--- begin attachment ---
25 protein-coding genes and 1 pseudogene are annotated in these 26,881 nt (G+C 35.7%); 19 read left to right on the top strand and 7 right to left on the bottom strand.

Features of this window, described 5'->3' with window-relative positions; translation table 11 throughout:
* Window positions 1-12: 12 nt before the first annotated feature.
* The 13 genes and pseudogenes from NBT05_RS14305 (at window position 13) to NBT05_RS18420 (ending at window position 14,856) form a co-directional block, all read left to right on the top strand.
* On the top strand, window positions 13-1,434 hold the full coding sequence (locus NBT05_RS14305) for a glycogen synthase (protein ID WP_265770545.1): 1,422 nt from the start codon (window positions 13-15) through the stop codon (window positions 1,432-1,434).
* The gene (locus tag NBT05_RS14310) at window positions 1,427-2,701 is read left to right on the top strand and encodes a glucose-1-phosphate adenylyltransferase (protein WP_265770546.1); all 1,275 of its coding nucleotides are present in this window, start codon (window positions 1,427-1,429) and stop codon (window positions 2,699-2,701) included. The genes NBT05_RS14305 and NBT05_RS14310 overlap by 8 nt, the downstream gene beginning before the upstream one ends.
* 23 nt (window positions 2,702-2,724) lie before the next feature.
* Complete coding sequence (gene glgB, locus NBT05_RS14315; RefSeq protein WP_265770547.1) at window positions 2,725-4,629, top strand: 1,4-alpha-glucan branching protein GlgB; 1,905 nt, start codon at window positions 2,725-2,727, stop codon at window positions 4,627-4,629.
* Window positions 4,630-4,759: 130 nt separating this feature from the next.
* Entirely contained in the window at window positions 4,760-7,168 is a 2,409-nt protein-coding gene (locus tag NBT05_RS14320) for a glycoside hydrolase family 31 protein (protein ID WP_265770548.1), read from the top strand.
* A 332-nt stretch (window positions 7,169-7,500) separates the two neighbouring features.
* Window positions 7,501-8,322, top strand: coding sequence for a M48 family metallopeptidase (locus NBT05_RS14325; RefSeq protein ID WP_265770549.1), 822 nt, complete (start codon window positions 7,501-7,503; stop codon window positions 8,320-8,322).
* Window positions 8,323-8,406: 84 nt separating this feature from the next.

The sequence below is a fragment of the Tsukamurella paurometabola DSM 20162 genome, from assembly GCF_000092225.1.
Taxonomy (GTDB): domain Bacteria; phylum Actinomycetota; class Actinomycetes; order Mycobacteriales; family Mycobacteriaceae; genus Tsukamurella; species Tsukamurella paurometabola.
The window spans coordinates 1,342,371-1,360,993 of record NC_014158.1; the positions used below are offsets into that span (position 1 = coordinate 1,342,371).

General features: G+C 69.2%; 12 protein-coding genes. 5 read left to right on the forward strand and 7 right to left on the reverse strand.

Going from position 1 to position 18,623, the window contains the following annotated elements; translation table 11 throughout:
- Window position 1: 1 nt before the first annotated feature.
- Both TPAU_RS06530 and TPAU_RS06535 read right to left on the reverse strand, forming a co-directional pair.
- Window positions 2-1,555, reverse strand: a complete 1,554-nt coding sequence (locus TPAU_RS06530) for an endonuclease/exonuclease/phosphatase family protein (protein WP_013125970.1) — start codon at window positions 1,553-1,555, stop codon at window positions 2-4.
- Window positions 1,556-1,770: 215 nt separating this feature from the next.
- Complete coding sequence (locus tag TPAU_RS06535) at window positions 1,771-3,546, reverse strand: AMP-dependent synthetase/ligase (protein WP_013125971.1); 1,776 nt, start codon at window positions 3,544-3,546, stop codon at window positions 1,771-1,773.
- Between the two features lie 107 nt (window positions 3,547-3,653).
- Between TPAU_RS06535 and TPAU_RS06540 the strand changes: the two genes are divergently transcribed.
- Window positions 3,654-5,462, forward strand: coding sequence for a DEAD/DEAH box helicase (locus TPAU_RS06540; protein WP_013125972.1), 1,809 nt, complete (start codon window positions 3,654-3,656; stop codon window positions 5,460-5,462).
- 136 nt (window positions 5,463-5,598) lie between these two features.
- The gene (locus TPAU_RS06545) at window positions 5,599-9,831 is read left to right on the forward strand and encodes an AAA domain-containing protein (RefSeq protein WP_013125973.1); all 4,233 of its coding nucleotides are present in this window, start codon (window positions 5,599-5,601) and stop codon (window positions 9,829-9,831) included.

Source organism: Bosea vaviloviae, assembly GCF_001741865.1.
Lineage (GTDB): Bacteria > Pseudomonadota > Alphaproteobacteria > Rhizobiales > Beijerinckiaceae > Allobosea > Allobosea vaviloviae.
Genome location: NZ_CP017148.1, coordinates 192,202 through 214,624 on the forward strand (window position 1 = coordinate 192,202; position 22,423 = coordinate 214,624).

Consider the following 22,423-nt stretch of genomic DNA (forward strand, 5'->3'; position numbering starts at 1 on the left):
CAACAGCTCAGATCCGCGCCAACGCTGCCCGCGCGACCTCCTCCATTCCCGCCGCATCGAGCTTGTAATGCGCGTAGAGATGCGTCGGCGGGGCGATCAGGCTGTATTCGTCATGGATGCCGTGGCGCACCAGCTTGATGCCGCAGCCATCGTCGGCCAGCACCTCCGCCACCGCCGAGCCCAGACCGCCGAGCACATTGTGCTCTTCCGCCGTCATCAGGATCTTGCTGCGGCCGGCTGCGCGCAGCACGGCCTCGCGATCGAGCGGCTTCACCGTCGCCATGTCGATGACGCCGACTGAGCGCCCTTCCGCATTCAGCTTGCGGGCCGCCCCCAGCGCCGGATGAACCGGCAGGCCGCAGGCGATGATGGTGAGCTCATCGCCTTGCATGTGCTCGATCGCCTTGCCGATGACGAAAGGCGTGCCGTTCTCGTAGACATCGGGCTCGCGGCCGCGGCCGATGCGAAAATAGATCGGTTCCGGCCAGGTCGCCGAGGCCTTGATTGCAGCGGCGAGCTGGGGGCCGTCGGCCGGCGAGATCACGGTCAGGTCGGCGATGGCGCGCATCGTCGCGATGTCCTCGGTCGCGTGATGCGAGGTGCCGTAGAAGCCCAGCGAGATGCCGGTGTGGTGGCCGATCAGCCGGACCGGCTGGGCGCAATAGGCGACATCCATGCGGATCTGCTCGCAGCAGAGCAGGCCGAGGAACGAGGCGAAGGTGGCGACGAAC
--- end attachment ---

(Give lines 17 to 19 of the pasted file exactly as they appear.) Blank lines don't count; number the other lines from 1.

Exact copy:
General features: G+C 69.2%; 12 protein-coding genes. 5 read left to right on the forward strand and 7 right to left on the reverse strand.

Going from position 1 to position 18,623, the window contains the following annotated elements; translation table 11 throughout:
- Window position 1: 1 nt before the first annotated feature.